(Bloomberg) — U.K. house prices grew at their fastest annual pace for more than 17 years in June, suggesting the market has maintained momentum as coronavirus restrictions eased.
Values were 13.4% higher than a year earlier, the biggest gain since November 2004, Nationwide Building Society said Tuesday. Prices rose 0.7% from May to 254,432 ($353,000), their third consecutive monthly increase.
Demand for property has been fueled by consumers seeking more space outside urban areas after 16 months of lockdowns to control the pandemic. The market also is benefiting from borrowing costs near a record low and a temporary tax break on purchases.
“Despite the increase in house prices to new all-time highs, the typical mortgage payment is not high by historic standards compared to take home pay, largely because mortgage rates remain close to all-time lows,” said Robert Gardner, Nationwide’s chief economist.
The Treasury will phase out the tax holiday from June 30, and it will end altogether on Sept. 30. However, agents agents expect the market to remain buoyant as the economy reopens and millions of people move back into work.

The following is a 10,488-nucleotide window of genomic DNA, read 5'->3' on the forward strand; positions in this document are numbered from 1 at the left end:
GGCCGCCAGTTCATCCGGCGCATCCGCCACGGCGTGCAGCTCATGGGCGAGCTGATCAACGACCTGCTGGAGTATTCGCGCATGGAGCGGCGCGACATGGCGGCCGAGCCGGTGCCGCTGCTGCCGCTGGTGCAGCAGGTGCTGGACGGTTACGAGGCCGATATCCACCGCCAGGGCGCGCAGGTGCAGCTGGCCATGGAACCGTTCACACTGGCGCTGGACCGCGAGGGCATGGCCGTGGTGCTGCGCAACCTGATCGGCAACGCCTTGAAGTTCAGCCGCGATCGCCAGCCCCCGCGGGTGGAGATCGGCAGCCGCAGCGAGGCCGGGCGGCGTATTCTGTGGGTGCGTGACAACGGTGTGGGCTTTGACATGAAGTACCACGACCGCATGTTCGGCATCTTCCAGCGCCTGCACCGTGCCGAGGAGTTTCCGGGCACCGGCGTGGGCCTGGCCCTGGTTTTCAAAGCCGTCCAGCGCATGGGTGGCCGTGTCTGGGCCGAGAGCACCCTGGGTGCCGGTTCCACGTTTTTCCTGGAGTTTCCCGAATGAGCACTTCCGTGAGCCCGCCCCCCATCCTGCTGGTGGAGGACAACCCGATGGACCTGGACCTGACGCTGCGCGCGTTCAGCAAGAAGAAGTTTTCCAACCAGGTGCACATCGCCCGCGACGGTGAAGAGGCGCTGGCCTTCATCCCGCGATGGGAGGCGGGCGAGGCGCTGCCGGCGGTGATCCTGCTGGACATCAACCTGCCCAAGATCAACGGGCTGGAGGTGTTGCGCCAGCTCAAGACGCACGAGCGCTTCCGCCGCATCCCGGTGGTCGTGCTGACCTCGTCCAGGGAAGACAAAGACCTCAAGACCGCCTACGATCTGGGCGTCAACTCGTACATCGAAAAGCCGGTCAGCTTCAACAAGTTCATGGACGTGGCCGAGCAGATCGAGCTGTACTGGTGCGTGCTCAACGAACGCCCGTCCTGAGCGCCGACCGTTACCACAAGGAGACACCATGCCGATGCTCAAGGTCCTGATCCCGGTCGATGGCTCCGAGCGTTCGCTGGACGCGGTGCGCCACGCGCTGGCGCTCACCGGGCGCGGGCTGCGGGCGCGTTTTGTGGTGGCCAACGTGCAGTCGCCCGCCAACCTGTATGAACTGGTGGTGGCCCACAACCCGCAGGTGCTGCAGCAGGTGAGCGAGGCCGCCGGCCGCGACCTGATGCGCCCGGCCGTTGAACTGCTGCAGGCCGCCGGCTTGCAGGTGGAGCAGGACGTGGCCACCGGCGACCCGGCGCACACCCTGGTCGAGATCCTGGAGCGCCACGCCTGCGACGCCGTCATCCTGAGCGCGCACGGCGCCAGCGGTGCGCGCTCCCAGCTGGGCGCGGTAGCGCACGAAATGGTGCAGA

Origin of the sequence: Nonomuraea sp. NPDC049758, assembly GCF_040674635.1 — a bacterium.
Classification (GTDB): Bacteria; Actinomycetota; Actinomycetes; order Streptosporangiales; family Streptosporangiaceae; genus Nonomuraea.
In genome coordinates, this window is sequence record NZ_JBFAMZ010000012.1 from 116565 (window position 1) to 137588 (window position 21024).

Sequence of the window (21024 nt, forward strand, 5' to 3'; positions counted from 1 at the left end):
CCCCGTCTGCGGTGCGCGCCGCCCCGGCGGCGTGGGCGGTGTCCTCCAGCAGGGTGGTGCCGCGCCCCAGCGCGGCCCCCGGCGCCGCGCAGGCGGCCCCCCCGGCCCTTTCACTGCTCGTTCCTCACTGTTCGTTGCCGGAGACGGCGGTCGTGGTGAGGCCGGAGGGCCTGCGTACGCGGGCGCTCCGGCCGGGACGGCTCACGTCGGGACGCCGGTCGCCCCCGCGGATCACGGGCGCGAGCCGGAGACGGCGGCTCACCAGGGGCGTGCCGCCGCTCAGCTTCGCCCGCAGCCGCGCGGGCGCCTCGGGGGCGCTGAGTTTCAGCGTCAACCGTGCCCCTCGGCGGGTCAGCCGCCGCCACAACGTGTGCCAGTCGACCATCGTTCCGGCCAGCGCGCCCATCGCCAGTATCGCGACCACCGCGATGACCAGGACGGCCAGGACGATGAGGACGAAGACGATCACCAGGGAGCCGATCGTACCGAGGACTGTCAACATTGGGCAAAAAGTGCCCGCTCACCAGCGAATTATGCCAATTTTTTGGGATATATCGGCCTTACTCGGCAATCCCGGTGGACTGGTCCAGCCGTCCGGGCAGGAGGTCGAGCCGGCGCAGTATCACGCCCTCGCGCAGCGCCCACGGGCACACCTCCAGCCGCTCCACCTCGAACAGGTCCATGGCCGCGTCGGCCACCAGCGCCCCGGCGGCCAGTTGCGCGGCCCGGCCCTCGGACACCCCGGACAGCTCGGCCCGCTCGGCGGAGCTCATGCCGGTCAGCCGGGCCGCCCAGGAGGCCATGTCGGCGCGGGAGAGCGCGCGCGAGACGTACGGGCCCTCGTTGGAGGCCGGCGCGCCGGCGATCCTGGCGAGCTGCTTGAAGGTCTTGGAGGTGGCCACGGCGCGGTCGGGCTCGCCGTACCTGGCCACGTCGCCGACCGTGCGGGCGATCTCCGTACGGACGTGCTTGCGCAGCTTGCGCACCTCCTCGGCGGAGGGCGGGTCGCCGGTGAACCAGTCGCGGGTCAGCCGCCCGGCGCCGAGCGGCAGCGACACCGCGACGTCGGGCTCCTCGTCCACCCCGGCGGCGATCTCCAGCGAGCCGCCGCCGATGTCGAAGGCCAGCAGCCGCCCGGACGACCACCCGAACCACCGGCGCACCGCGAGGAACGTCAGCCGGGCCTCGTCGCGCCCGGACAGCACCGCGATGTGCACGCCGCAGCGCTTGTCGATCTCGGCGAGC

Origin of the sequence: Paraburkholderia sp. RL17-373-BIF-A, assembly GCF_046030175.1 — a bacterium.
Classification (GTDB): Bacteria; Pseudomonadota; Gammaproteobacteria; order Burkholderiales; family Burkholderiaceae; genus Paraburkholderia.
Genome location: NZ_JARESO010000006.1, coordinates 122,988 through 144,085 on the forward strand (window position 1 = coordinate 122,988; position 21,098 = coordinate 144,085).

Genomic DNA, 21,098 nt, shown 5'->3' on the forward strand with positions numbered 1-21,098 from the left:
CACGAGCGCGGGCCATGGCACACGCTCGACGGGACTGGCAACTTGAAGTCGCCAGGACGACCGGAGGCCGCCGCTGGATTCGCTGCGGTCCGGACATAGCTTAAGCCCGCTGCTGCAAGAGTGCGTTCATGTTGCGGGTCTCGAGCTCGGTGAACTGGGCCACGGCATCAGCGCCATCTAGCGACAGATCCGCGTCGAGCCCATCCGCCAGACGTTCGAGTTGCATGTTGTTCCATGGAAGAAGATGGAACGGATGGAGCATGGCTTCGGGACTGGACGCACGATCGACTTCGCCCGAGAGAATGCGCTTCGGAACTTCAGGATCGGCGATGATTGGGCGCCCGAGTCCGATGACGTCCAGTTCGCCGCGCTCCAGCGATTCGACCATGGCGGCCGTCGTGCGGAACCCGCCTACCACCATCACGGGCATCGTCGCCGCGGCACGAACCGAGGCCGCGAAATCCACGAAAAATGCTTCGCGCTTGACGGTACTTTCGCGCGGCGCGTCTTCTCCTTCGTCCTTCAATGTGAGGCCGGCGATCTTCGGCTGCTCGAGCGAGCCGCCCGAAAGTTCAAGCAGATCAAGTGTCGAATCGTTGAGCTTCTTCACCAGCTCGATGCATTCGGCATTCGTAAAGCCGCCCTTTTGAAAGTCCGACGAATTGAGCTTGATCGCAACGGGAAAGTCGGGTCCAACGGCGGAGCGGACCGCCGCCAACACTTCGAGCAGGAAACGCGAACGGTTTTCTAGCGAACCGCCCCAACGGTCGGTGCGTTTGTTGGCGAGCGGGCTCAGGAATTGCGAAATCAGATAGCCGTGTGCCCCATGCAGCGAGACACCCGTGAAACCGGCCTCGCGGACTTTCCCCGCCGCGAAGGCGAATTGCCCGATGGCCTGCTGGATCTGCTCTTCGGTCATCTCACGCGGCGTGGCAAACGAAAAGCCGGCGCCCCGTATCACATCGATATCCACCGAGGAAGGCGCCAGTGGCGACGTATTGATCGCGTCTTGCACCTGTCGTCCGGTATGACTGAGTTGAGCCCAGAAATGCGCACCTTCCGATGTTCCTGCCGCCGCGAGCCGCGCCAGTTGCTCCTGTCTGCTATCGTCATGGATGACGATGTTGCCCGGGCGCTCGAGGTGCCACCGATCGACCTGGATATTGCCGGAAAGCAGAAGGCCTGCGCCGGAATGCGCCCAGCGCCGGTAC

The boom, which has been partly fueled by cheap borrowing costs, is now raising concerns at the Bank of England. Chief Economist Andy Haldane, who steps down from his post this month, has warned of growing inequality between homeowners and younger people unable to afford to get onto the property ladder.
“Underlying demand is likely to remain solid in the near term as the economy unlocks,” Gardner said. “Consumer confidence has
rebounded while borrowing costs remain low. This, combined with a lack of supply on the market, suggests further upward pressure on prices. But as we look toward the end of the year, the outlook is harder to foresee.”